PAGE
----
In another example, where a global number is used, and global number database 750 contains the global number, and the address of the IN service provider associated with the subscriber to the number. This time, subscriber 52 dials the global number of subscriber 51, and this time the query to ISCP 515 identifies by this global number that a second query has to be made to the global number database 750. This second query is launched, and the address of ISCP 15 is returned as the service provider associated with this particular global number. The ISCP 515 then launches a query to ISCP 15 to determine the actual termination number, and this is then returned to ISCP 515. ISCP 515 then processes the information and provides back in a response message to switch 52 the routing information for delivery of the call to subscriber 61, and switch 2 then dials the number.

Alternative scenarios may be derived by those skilled in the art for more complex services, for example where a subscriber to service provider 150's services may call a subscriber to the other service provider 550 and the IN interworking used to resolve service conflicts; alternatively the subscriber to carrier 150's services may request or be requested by a subscriber to service provider 550 to join an existing call to another party such as subscriber 71. For these purposes, the control means may interact with each other at the start of a call, during a call, at the start or end of other connections to the same call, or at the end of a call. Where multiple points of control exist, the selection of carriers as a function of cost is always carried out externally to the originating carrier network, even though parameters associated with other aspects of the processing or choosing service options may be stored in and altered within the originating carrier network. Some of the more complex embodiments and the examples of their use covered in the references to FIGS. 4, 7 and 8 will necessitate the more complex handling of billing information, with billing information transferring between carriers involved in a call, billing advice being requested and/or charging instructions in communications control signals at the start and/or end of a call, billing rates being supplied at the start or end of a call, and billing information or toll tickets and charging information being transferred between carriers and/or to the control point at the end of a call.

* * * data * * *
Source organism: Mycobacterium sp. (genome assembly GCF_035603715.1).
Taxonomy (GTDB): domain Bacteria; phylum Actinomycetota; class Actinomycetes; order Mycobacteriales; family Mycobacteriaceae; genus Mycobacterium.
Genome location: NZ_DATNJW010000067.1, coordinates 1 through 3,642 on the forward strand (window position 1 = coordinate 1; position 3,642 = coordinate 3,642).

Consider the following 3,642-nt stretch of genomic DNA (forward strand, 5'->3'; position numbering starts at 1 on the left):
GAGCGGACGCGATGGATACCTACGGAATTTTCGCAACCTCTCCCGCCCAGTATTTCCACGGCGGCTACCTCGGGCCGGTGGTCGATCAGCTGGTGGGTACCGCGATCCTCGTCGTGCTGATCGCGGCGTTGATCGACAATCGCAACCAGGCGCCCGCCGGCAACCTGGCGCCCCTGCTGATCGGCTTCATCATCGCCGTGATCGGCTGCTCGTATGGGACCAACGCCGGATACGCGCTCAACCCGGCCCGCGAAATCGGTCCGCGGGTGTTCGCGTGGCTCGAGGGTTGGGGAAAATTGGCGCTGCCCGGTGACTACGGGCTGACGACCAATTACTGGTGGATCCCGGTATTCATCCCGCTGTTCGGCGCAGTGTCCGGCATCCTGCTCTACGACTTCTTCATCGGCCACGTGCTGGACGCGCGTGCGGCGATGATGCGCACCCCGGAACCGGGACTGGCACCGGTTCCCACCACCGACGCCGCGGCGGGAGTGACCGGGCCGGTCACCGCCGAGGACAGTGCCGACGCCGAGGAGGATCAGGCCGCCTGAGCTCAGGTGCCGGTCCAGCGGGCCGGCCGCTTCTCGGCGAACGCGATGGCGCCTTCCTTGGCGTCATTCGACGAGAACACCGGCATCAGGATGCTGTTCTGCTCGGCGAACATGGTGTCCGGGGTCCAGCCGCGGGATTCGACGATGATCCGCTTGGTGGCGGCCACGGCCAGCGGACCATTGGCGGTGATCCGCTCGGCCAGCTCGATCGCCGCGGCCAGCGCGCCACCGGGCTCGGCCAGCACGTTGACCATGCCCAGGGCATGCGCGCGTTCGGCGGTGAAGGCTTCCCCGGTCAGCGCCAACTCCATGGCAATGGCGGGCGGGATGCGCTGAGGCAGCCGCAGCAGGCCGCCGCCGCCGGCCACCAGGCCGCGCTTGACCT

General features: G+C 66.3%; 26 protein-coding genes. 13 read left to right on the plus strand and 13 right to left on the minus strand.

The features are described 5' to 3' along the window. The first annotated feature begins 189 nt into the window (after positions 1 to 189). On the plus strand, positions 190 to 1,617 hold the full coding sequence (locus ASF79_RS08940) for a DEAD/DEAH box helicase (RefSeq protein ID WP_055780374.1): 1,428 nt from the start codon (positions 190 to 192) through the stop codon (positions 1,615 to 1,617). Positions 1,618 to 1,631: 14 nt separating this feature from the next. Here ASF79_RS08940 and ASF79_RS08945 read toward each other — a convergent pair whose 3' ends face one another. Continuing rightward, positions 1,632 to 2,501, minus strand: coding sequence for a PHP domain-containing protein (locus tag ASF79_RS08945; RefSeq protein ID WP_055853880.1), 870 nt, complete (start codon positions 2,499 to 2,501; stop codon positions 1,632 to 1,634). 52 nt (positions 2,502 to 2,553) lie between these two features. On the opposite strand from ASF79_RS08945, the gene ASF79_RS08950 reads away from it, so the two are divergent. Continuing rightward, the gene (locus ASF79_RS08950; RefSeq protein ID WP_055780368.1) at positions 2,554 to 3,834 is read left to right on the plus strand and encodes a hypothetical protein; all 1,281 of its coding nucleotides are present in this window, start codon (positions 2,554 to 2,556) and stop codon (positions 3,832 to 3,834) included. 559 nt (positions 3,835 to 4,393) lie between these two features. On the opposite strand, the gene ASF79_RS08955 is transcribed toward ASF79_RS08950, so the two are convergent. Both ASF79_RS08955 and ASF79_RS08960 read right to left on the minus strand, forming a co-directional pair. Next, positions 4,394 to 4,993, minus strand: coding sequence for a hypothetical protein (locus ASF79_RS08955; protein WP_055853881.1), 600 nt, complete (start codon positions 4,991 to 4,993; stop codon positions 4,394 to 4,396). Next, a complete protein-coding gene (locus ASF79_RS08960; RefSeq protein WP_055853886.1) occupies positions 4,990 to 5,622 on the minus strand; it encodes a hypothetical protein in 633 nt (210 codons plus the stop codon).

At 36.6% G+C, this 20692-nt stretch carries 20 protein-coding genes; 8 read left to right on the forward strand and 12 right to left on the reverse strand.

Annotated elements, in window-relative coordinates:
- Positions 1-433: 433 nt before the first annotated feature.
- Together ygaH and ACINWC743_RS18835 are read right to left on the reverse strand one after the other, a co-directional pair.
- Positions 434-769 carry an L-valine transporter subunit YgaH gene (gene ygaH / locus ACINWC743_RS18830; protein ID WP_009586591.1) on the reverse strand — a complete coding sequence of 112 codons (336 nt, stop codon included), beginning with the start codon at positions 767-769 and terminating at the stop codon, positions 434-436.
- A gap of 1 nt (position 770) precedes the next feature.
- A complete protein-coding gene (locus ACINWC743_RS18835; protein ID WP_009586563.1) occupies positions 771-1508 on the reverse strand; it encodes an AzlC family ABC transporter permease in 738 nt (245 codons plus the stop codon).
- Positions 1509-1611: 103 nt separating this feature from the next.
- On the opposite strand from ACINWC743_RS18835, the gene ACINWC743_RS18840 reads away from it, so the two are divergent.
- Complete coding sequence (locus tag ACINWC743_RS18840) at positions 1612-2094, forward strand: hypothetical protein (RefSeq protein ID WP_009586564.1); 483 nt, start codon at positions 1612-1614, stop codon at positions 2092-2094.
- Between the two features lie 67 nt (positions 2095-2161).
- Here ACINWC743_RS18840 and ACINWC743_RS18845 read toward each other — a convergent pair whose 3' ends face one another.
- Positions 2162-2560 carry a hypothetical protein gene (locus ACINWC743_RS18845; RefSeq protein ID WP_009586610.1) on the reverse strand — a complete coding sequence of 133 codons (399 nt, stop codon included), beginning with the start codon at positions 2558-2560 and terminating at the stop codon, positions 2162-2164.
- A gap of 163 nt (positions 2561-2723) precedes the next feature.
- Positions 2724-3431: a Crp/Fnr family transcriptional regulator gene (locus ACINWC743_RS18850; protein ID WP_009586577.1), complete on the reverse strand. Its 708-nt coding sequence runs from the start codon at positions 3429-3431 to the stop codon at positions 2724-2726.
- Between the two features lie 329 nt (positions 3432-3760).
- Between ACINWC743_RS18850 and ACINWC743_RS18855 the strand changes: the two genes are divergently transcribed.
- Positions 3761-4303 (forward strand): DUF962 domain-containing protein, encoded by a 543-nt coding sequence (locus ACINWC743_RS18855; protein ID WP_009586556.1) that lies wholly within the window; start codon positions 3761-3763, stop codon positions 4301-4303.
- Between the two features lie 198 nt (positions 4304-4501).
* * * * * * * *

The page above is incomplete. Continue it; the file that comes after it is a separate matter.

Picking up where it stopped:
The processes described in these embodiments are for illustrative purposes, and will vary according to the implementation, however they serve to illustrate the principles involved in and associated with the present invention.

As can be seen from the foregoing embodiments the present invention provides the subscriber with the ability to have both outgoing and incoming calls processed to provide least cost or cost-based routing of calls over a plurality of carrier networks. This allows the customer increased choice in the selection of their carriers particular service/cost offering and would also allow for competition at the level of providing services. This will allow the consumer greater choice, lower cost and better services.

Although the present invention has been described hereinabove with reference to embodiments, it would be clear to a skilled person in the art that modifications are possible within the spirit and scope of the present invention.

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Classifications
U.S. Classification370/235, 370/352, 370/467, 379/230, 379/209.01, 379/221.01
International ClassificationH04Q3/66, H04Q3/00
Cooperative ClassificationH04Q3/66, H04Q2213/13109, H04Q2213/13541, H04Q2213/13213, H04Q2213/13095, H04Q2213/13176, H04Q2213/13296, H04Q2213/13527, H04Q2213/13138, H04Q2213/13141, H04Q2213/13345, H04Q2213/13206, H04Q3/0029
European ClassificationH04Q3/00D3, H04Q3/66